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Journalism & Communication
Pages 5 (1255 words)
[Author’s Name] [Tutor’s Name] [Class] 20 February 2012 Historical Communications The importance of the rebus principle in the development of alphabetical writing Rebuses are extremely common in modern language. More often than not, rebus writing is considered as one of the most interesting forms of linguistic entertainments, a matter of training individual language and intellect.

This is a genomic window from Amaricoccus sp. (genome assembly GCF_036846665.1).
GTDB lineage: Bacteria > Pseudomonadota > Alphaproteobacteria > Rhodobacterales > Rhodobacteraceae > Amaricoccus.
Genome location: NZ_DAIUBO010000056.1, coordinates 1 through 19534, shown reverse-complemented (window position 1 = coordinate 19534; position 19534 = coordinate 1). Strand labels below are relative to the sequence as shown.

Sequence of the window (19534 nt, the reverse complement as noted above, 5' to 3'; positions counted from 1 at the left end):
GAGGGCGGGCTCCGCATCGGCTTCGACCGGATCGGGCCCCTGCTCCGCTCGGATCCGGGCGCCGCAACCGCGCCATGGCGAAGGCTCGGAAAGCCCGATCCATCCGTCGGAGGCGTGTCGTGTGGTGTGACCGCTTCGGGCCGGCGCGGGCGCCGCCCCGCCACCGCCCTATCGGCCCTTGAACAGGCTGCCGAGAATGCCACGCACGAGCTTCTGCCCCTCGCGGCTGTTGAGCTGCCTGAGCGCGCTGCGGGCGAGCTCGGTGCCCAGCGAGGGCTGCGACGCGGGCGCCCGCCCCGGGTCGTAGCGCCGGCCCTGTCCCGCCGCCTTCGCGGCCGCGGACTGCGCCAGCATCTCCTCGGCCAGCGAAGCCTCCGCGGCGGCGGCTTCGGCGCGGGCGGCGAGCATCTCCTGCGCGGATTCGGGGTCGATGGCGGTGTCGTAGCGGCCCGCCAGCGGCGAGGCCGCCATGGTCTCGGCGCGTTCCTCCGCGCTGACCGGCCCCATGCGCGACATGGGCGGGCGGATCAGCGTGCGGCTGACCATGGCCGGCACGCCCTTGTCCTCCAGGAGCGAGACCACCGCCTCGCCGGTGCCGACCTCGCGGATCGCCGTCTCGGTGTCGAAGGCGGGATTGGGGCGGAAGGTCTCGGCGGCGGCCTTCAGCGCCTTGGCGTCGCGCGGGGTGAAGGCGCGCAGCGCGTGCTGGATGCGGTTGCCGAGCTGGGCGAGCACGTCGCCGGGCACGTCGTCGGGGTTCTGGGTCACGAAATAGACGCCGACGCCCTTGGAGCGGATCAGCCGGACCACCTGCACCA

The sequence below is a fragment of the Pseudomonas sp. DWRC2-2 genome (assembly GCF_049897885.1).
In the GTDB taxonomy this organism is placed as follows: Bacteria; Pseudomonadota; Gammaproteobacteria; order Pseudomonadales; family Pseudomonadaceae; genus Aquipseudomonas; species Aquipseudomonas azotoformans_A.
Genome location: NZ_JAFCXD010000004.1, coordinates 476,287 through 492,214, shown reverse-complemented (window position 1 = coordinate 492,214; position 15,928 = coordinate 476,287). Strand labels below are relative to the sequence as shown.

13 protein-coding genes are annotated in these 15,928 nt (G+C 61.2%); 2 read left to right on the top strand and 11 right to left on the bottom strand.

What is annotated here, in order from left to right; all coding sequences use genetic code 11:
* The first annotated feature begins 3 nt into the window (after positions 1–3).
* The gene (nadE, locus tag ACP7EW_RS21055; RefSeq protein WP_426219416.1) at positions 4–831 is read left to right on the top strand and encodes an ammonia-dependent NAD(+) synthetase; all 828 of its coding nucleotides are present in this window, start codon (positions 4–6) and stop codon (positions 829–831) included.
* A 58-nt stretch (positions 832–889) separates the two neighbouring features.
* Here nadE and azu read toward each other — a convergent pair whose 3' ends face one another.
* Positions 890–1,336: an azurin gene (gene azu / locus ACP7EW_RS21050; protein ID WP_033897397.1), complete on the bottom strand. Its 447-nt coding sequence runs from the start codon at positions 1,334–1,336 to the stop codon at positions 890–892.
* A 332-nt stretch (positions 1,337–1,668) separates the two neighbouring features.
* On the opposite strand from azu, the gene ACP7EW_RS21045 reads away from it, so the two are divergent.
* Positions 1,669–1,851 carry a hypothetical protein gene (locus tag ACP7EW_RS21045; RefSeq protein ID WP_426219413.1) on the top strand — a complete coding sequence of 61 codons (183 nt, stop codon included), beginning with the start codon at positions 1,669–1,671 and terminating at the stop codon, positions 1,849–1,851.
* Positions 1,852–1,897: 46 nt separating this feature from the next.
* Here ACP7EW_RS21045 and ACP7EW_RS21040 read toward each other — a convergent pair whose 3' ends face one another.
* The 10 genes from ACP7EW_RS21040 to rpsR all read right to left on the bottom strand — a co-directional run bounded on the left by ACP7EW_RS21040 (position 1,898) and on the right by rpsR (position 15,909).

The rebus principle is one of the several principal types of pictographs that laid the foundation for the development of modern syllabaries. The rebus principle turns the sound into a symbol which then becomes part of more complex linguistic structures (Ong 86). At the level of rebus writing, “the symbol represents primarily a sound, and a rebus is a kind of phonogram” (Ong 86). As a result, the rebus principle shaped the basis for the creation of modern alphabetic systems by enabling individuals and societies to use pictures/symbols that signified particular sounds. A combination of those sounds would be used by those societies to describe complex notions. For example, the English word Milwaukee can be written down as a combination of the mill, walk, and key symbols (mill-walk-key) (Ong 86). This is one of the easiest examples of how the rebus principle works. Apparently, the rebus principle drove the subsequent systematization of sounds and their common representation in written languages. With the help of the rebus principle a symbol denoting a particular concept could also be used in homonyms (WALS). The rebus principle facilitated the development and use of symbols denoting abstract notions, and gradually transformed into systemic and recognizable phonetic signs (WALS). ...
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